CRN: What's your main message to channel partners?
Otellini: The channel in particular is doing a spectacular job ramping our most advanced microprocessor, Core 2 Duo, and in North America even faster than the worldwide channel and in both cases faster than multinationals.
CRN: Why is this?
Otellini: We made product available to them [on] day one from a processor and motherboard standpoint. They know their customer bases and are not worried about the lowest-cost product. They did very well on servers, which again was a major product refresh for us, but we're also doing a lot of work with validation and preconfiguration. We're announcing [at the summit] a program with Red Hat where we can do product and validate for every server. That takes part of the hassle out of the channel.
CRN: To what extent has Intel capitalized on AMD's supply problems?
Otellini: We have a 30-year commitment to the channel, and I showed [at the Intel Solutions Summit] 10 years' worth of data about the percentage of microprocessors shipped to multinationals and local OEMs. In 10 years, it's statistically flat. About one-third, plus or minus 5 percent, go to the channel day in and day out for a decade. We have had a three-decade-long commitment to the channel, and we know when we have leading-edge technology we win, and when the channel has access to leading-edge technology, they win.
CRN: How is Intel looking to expand channel growth?
Otellini: At the same time, Intel is implementing a number of programs to help channel efficiency. We talked about Red Hat, for one, and we have much better systems now to respond to requests within 24 hours around the world for 180,000 partners worldwide, and [we have] a tactical improvement to deliver an answer on the upside if the customer is out of stock on something or needs a products or there's a price change. We can respond very quickly to that. The bigger one is the motherboard, which is ramping to the channel's needs in flavors and volume.
CRN: Is there anything coming to help partners in whitebooks?
Otellini: Yes. VBI [Verified by Intel] and the Common Building Block program is a slow-growing one but very consistent. We are bringing on a new aggregator to help improve logistics and time to market.
CRN: What will be the end result of having a new aggregator?
Otellini: Faster time to market and, hopefully, lowered costs. At the same time, we know the vast majority of our channel customers also sell branded notebooks, and they do that because they have to hold their customers. We have changed our internal Intel sales incentive plan so there's no longer a disincentive for our channel sales guy to have a branded box or notebook sold vs. a whitebook sold. It's no longer a disincentive, and that's good for everybody involved. The key is to engage customer by customer and find out what they want—if their strategy is to build their own or to resell HP or Dell.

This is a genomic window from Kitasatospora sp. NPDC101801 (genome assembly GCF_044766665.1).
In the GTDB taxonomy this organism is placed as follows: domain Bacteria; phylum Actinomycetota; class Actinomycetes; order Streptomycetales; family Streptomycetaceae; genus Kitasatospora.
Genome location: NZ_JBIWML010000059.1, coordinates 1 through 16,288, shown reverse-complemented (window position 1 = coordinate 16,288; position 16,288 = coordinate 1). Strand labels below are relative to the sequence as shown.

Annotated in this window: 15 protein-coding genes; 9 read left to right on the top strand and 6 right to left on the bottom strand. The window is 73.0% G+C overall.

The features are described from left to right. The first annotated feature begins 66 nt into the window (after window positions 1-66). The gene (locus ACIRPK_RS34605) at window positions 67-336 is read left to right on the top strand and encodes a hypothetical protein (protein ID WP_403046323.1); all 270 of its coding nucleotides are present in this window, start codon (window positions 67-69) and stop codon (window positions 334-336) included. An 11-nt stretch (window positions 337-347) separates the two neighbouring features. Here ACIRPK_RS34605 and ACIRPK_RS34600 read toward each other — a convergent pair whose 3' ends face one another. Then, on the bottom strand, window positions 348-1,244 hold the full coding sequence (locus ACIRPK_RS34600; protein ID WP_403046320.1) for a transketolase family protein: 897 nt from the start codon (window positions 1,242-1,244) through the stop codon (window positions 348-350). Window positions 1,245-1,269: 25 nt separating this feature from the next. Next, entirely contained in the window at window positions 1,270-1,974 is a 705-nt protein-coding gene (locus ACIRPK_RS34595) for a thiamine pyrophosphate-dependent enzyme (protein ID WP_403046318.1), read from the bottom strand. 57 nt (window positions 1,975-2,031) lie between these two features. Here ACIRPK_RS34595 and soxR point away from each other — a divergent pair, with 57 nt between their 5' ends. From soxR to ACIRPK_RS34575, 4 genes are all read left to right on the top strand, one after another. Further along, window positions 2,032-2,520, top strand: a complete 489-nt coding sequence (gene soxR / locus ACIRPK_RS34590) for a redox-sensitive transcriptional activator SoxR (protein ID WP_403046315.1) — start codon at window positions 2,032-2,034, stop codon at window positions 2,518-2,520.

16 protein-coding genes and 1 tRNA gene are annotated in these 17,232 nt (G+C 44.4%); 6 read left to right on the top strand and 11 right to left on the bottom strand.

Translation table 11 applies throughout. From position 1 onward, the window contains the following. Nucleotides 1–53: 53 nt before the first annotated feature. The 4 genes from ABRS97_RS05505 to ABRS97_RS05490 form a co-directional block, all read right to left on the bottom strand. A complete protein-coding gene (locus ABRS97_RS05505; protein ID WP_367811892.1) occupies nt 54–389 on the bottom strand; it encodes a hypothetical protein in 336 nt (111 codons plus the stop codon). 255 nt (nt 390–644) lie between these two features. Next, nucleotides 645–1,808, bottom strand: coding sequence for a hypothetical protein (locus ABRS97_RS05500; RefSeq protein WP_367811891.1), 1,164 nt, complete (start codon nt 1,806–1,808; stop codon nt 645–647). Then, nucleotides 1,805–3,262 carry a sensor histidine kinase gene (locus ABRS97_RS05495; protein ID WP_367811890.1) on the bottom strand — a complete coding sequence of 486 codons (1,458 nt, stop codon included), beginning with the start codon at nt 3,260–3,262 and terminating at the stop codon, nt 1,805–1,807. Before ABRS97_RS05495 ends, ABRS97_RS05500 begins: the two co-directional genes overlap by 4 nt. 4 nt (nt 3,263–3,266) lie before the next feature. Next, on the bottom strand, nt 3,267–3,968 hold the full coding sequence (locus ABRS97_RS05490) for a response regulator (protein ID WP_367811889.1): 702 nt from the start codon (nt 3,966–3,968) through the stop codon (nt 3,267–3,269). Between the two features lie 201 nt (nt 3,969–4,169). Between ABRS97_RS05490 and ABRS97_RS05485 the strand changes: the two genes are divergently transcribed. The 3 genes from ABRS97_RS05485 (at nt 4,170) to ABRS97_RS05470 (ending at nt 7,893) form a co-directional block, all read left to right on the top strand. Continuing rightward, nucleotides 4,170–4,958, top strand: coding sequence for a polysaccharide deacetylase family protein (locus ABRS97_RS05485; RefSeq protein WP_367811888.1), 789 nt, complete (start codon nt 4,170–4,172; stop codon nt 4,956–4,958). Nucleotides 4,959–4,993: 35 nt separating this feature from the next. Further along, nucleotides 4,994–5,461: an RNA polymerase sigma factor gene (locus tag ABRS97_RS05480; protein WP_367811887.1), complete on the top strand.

CRN: How do you measure success with VBI?
Otellini: Whether customers are happy or not. They could be happier, so we continue to work on the program.
CRN: What is the big challenge with VBI going forward?
Otellini: Cost. Part of it is time and place utility, which is logistics. That'll get much better, but part of it is making sure we have sufficient aggregation such that [whitebook builders] are not disadvantaged in terms of cost. It's not Intel pricing per se. It's the cost of components, power supplies, displays, things like that.
CRN: And vPro?
Otellini: Things like vPro, which cut across both white and branded, are very critical to the success of the channel because it addresses a critical profit center for these guys, which is managed services. Many or most of them sell managed services today and may have managed services as their largest profit center, so being able to deliver a new platform that addresses it is critical to them.
CRN: How will Intel market vPro to channel partners?
Otellini: The incentive for them is natural. It's a slightly higher-priced platform in the low-double-digit dollars, but the capability it enables is to sell more managed services. We are validating a number of software services for that, and we're trying to work on scenarios so we can help broker access to the software service for [vendors] working directly with the channel [such as] Symantec or OpenView.
CRN: In general, how important are channel partners to Intel?
Otellini: Critical. We can't grow if they don't grow.
CRN: Where do you see big opportunities for the channel over the next year in North America?
Otellini: Servers and vPro are right smack down the center of their market. I showed them data on server deployment and told them less than 5 percent of servers that need to be installed by 2010 have been installed. There's a huge server opportunity. I think vPro is a big deal for them, and we'll continue working on notebooks for channel partners.
CRN: Do you see evidence that virtualization has slowed server sales?
Otellini: No. We support the server consolidation stuff but the projected growth of servers assumes there's some degree of server consolidation. Virtualization is a necessity to deliver the capacity people need so we're not worried about cannibalism. We're worried about deploying the new technologies that make people more efficient.